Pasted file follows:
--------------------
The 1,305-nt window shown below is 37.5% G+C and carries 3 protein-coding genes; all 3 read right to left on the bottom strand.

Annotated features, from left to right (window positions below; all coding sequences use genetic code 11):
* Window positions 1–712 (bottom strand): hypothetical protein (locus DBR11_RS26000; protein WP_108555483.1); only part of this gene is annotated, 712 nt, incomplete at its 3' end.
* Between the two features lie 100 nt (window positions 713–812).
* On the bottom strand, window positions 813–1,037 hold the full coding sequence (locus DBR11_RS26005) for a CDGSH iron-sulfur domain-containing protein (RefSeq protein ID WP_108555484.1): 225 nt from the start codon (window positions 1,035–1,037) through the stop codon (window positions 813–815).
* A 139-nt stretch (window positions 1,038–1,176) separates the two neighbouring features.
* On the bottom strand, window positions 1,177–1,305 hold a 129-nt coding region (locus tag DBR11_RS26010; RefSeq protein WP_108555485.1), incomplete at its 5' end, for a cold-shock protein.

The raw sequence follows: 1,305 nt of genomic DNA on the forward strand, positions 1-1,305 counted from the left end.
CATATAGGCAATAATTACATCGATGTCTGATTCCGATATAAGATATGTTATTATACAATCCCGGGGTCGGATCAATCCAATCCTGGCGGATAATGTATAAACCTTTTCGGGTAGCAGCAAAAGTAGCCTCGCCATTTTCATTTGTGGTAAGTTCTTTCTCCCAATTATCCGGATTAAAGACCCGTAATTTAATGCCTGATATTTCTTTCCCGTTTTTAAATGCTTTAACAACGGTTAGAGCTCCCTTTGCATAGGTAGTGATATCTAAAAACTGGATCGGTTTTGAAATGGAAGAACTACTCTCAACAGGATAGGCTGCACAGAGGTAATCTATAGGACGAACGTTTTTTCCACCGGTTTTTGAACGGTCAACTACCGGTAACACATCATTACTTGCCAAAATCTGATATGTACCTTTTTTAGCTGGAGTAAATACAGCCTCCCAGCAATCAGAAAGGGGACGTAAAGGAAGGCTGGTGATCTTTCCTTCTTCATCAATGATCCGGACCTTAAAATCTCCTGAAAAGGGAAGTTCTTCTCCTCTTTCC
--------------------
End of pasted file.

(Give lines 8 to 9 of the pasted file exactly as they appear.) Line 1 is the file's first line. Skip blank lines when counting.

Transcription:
The raw sequence follows: 1,305 nt of genomic DNA on the forward strand, positions 1-1,305 counted from the left end.
CATATAGGCAATAATTACATCGATGTCTGATTCCGATATAAGATATGTTATTATACAATCCCGGGGTCGGATCAATCCAATCCTGGCGGATAATGTATAAACCTTTTCGGGTAGCAGCAAAAGTAGCCTCGCCATTTTCATTTGTGGTAAGTTCTTTCTCCCAATTATCCGGATTAAAGACCCGTAATTTAATGCCTGATATTTCTTTCCCGTTTTTAAATGCTTTAACAACGGTTAGAGCTCCCTTTGCATAGGTAGTGATATCTAAAAACTGGATCGGTTTTGAAATGGAAGAACTACTCTCAACAGGATAGGCTGCACAGAGGTAATCTATAGGACGAACGTTTTTTCCACCGGTTTTTGAACGGTCAACTACCGGTAACACATCATTACTTGCCAAAATCTGATATGTACCTTTTTTAGCTGGAGTAAATACAGCCTCCCAGCAATCAGAAAGGGGACGTAAAGGAAGGCTGGTGATCTTTCCTTCTTCATCAATGATCCGGACCTTAAAATCTCCTGAAAAGGGAAGTTCTTCTCCTCTTTCC